Cookie Syncing Step-by-Step

Below is a simplified diagram of the cookie sync process, where user123 visits the Marketer’s website first (1), is then redirected to the Marketer’s DSP (2), calls the Marketer’s DSP (3), receives the DSP’s cookie (4) and is simultaneously redirected to various SSPs that the DSP is cookie syncing with (5).  When the user calls those SSPs, the call passes DSP456’s cookie ID on that user in a key value parameter.  The process completes when the DSP456’s ID is logged in the match table for each SSP, and receives the SSP’s cookie in return.


cookie syncing

As an interesting post-script to this, the SSP might redirect the user back to DSP if the DSP is hosting the match table instead of the SSP.  This would be the same process as 4 / 5, just in the reverse order, with the SSP passing its ID to the DSP so the DSP can log both IDs in its own match table.  Who hosts the match table is a commercial arrangement that DSPs and SSPs / Exchanges make with each other, with the match table host typically paid to shoulder the cost of maintaining the database.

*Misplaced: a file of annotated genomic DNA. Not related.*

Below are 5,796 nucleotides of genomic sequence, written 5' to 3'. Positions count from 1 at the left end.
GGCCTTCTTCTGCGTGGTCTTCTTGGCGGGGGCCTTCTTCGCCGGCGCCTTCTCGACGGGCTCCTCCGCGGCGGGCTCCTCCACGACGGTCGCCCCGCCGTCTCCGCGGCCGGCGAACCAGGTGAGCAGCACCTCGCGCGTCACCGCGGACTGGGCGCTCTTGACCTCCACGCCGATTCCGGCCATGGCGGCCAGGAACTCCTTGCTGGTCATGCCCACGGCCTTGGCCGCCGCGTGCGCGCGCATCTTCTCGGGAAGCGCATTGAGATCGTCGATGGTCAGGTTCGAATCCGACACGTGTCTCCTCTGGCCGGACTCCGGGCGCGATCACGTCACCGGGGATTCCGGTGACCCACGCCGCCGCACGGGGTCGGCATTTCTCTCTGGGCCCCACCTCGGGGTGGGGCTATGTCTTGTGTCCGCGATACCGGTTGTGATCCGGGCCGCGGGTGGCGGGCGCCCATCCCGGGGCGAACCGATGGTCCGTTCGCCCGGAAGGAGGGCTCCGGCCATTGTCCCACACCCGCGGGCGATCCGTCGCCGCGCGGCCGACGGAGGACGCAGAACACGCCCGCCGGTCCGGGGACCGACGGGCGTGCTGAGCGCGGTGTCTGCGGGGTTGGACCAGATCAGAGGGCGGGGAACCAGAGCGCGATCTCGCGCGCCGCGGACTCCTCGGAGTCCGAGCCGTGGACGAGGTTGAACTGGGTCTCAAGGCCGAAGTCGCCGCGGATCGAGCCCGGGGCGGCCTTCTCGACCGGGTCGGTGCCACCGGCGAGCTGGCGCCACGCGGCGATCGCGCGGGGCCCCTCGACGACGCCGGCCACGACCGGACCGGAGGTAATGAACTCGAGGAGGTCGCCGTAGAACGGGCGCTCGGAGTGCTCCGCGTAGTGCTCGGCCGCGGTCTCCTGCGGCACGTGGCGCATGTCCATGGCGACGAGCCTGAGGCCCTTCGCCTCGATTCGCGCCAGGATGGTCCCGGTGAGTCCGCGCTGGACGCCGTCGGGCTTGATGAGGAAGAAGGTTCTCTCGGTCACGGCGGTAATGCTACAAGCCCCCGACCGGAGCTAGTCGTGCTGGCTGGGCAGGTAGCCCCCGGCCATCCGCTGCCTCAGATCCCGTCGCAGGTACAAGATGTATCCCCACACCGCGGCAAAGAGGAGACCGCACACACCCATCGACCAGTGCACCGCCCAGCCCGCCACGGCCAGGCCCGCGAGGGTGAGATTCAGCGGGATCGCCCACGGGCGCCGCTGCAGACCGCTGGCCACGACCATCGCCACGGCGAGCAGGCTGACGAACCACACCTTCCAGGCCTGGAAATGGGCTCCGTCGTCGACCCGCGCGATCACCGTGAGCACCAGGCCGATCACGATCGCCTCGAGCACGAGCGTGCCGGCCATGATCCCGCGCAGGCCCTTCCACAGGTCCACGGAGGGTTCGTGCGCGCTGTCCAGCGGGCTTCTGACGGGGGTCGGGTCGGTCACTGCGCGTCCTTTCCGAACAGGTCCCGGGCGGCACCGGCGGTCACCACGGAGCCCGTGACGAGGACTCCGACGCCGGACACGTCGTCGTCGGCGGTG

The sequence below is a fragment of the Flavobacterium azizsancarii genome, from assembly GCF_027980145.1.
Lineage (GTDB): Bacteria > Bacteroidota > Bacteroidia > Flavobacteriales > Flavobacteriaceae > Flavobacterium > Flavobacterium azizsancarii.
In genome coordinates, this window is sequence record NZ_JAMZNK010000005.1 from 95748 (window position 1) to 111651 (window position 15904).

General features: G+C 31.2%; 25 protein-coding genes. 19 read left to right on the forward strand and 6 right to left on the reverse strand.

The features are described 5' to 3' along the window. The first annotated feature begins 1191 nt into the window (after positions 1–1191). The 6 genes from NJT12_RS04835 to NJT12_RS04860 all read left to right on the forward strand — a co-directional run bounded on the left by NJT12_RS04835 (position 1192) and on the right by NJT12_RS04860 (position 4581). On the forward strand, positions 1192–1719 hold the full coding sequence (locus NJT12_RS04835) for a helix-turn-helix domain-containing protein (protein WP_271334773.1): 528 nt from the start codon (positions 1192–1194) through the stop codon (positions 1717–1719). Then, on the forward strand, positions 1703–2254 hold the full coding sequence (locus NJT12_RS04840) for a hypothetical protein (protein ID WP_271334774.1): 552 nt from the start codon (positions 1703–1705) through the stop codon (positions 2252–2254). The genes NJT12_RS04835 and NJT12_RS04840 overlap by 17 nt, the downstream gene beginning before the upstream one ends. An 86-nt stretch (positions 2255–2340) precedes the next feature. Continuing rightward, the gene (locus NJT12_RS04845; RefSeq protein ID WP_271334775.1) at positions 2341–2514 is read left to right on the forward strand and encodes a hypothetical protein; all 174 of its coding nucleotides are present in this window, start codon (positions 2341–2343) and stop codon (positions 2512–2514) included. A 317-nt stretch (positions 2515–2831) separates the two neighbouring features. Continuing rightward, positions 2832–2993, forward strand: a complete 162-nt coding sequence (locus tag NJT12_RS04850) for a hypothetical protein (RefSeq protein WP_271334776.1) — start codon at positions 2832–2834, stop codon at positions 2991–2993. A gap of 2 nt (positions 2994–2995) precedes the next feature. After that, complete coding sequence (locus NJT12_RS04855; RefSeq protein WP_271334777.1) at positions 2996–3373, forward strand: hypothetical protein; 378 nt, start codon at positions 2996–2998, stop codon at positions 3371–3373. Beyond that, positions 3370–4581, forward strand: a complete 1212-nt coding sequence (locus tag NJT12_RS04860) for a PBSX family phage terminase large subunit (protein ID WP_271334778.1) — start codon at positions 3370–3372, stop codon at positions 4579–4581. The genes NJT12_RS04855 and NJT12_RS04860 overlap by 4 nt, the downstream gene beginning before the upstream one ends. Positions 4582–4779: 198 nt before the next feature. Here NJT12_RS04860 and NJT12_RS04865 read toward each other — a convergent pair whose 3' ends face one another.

Example Cookie Sync Scripts

If you are interested, here are the URL’s that run the piggyback script for each major SSP – these pages look blank, so you’ll have to ‘view source’ to see the code.
Pubmatic: It looks as though ‘vcode’ is the item passing the cookie ID.
Rubicon Project: It looks as though ‘nid’ is the item passing the cookie ID.